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Copper Canyon Adventure

21-31 March 2003

Day 4: The Train to Cerocahui

All photographs ©2003 by Mary Beth Stowe

Had another great buffet breakfast before boarding the bus to the train station, where we poked along the tracks (getting out on the trestle made me a little nervous...). A real treat was a male Varied Bunting that popped up and gave everybody great looks! A pair of Social Flycatchers came up and chattered in the same tree. When we finally made it to the trestle the place had all sorts of stuff: mostly Lucy’s and Orange-crowned Warblers, but also a nice Nashville. A Roadrunner (probably Greater) posed on the tracks, and a distant Ferruginous Pygmy Owl responded to Barry’s tape! The oncoming train got us running back to the station, and after a mad scramble we all found our spots and enjoyed the gradual climb up to Cerocahui, enjoying several Magpie Jays and Gray and Black Hawks! Barry and I shared some history and it was overall a very relaxing trip. Once we disembarked we picked up Acorn Woodpecker, and then took a very nice graded road to our lodge, which looked rather ordinary on the outside, but on the inside it was very homey and quaint! They had a great little courtyard with hummer feeders, where a stunning Magnificent came up (reminding me once again never to leave my camera in the room)!

                      

Looking for goodies along the tracks, which included Social Flycatcher and Varied Bunting

    

Scenes along the train route: the habitat begins in typical dry thorn forest...

         

    

...and heads up past the gorges and canyons of the Sierra Madre Occidental

      

The track crosses 37 spans and passes through 89 tunnels, including one over a mile long and another that makes a 270-degree turn inside a mountain!

      

      

Finally getting into the pines!

          

We finally pull in to Bahuichivo and then to our quaint lodge (Paraiso del Oso) in the mountains, while a Magnificent Hummingbird attacks the feeders... 

When it was time to leave we all hopped in the bus and headed to the little village of Cerocahui, where we enjoyed the church and a missionary school where the Tarahumara Indian kids were just cute as buttons! (And they were probably just as fascinated with us as we were with them!) The church was interesting in that they had the Stations of the Cross labeled and explained for Easter week. Their stained glass windows were also made in China, so the artist included a Chinese guy in the picture of the dying priest! (Additionally, I think he was the one who evidently started the church and was persecuted because he refused to play by the rules of the politicians of the day and was more concerned with teaching the Gospel...) At the school we also added Short-tailed Hawk to the list.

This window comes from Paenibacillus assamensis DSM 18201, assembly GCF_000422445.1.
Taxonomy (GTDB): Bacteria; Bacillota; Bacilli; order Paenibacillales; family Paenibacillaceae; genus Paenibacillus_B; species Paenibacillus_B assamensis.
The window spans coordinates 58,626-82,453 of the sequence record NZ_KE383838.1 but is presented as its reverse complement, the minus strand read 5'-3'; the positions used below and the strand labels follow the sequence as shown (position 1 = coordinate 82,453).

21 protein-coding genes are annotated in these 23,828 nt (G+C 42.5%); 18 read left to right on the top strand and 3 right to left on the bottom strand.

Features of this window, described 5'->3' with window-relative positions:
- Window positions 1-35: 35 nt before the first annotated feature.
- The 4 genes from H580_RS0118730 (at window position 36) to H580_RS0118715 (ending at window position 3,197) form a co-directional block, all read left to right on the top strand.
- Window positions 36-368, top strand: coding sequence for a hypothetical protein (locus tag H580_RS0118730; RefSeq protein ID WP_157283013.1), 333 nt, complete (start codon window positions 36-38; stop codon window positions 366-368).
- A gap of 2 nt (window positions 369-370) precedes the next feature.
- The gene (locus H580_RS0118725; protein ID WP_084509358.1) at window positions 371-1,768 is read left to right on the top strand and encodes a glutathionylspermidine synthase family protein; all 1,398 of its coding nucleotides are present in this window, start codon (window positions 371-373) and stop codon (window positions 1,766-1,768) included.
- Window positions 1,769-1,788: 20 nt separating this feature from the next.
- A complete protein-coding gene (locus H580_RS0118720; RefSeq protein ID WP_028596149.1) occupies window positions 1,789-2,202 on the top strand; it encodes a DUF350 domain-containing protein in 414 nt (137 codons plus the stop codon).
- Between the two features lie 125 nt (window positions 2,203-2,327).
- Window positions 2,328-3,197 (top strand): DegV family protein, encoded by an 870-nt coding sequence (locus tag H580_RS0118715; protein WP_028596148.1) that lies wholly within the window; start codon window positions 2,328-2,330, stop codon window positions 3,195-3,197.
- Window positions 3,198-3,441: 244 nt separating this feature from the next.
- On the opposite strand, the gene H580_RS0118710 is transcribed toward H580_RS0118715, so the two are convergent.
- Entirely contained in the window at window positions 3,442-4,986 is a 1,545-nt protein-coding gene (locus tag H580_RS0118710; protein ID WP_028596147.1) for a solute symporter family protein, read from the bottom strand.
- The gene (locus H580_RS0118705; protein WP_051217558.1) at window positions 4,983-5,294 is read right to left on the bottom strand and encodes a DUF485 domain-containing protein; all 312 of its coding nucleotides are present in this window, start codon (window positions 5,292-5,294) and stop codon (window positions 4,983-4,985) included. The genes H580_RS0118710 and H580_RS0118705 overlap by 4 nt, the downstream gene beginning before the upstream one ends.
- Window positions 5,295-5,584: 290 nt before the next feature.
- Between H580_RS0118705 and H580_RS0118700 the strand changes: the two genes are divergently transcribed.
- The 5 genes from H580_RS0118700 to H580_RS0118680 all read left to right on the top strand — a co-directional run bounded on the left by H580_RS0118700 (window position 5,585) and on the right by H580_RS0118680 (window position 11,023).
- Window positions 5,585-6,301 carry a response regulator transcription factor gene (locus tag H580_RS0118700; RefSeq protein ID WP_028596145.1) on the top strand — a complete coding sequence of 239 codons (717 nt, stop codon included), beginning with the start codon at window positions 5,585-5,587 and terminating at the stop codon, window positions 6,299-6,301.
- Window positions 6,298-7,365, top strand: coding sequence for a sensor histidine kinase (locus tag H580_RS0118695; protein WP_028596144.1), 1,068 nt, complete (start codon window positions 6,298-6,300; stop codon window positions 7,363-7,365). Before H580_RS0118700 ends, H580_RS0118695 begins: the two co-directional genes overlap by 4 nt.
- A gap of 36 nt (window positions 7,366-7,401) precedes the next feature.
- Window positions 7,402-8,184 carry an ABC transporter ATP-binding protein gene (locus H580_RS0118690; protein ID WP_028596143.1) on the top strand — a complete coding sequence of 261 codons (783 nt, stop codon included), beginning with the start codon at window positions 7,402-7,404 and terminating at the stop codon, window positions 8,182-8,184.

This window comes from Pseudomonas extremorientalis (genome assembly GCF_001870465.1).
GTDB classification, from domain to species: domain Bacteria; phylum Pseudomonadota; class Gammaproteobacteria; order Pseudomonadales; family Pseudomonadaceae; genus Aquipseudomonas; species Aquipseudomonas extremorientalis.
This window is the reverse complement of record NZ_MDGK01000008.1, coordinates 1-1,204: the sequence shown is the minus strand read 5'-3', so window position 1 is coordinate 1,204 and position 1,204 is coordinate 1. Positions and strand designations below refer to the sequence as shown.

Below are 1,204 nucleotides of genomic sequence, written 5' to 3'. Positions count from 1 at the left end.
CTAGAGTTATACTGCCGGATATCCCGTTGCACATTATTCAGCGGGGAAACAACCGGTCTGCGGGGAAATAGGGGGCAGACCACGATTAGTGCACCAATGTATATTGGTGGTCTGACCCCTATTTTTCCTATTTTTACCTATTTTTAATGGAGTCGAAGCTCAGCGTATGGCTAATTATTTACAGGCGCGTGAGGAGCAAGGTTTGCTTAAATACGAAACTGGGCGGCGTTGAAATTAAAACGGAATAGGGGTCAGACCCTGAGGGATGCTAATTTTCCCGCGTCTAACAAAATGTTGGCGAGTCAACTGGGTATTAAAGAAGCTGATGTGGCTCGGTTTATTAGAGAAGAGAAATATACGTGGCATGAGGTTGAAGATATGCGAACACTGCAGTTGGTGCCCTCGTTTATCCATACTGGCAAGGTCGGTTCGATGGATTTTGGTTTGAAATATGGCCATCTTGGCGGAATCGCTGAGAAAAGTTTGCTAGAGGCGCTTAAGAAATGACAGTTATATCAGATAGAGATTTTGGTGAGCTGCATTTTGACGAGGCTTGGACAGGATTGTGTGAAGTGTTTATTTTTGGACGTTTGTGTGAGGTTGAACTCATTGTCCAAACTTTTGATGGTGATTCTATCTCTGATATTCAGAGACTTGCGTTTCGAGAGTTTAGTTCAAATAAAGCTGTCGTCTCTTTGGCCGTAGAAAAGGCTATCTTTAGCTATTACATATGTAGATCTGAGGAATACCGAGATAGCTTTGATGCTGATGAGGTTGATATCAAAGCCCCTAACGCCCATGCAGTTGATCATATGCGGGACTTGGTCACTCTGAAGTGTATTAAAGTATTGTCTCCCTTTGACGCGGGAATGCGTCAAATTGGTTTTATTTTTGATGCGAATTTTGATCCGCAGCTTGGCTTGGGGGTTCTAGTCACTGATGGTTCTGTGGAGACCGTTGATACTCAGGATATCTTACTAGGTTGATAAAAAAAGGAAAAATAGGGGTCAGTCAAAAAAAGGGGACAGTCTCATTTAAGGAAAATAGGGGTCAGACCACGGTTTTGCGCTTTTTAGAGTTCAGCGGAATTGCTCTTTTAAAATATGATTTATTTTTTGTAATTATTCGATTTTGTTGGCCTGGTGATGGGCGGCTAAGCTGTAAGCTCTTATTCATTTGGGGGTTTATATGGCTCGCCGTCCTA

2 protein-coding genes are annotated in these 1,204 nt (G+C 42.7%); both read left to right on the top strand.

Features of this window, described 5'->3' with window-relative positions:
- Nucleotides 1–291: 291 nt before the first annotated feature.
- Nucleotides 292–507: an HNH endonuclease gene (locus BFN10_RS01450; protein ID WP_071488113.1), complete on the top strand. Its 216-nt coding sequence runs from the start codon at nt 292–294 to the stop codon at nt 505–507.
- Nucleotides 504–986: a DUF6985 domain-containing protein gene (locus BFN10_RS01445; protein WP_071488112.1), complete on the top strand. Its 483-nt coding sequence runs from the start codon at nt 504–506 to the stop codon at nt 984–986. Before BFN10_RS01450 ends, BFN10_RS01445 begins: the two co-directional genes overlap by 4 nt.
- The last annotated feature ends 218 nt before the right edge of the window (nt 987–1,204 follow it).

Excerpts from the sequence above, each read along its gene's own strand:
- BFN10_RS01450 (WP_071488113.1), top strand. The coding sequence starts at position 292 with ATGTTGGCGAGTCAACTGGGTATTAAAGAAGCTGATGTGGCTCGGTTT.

The mission at Cerocahui has a stained-glass window depicting the death of the founding priest; the Chinaman kneeling in the corner is literally a “Made In China” signature!

After that we headed over to a canyon, but first stopped at an orchard that was full of sparrows: mostly Chippies and Larks, but also a Vesper, which was new for Doug’s (the owner’s) list! An Eastern Bluebird also landed on a wire for all to see as well. We then went up a road I wouldn’t have even take Jip on much less a bus, but he made it, and we hiked down a gorgeous trail that was dead bird-wise but well worth the short little hike (and even the romp across the stream—got lots of help from the guys!). Rodrigo even made Helene and me walking sticks for the hike back up! (Ethel was smart and had one of those collapsible walking sticks, but mine wouldn’t fit in my bag, and I didn’t want to carry it on for fear they would confiscate it...)

   

Our bus makes it up a road suitable only for HumVees, but the scenery alone is worth it!

      

The habitat is very reminiscent of the high Sierras in California as Barry leads us down the canyon...

                     

After nearly falling into the stream, Rodrigo feels I need a walking stick and tests several out while Barry bush-beats for trogons and we stand around and yap...

        

Mark scans the sky while Sue and Helene deride me about catching them at their best...    At right, Helene tries out the walking stick Rodrigo made for her

             

Barry waltzes out of the woods after a fruitless search, so we all traipse back over the stream and to the bus! 

We bounced back to the lodge, trying for White-striped Woodcreeper but getting American Robin and Canyon Wren instead. Skipped the shower and laundry (none of my socks were dry yet, and I discovered that a wood-burning stove is not the place to dry them) and went to dinner, then came back to crash. A guy I dubbed "The Sheriff" came by and stoked the stove and lit the lamps for me (there’s no electricity in the rooms, but Doug says to come back next year and it’ll be there!), which was very nice; I called him that cuz he wore a uniform and had a big "trooper’s hat", plus a revolver stuck in his pants! Someone (Walt, I think) had told me how to light the kerosene lamps, but he said to be careful not to expose too much wick or else it just smokes and you blacken the glass. Well, guess what I did...

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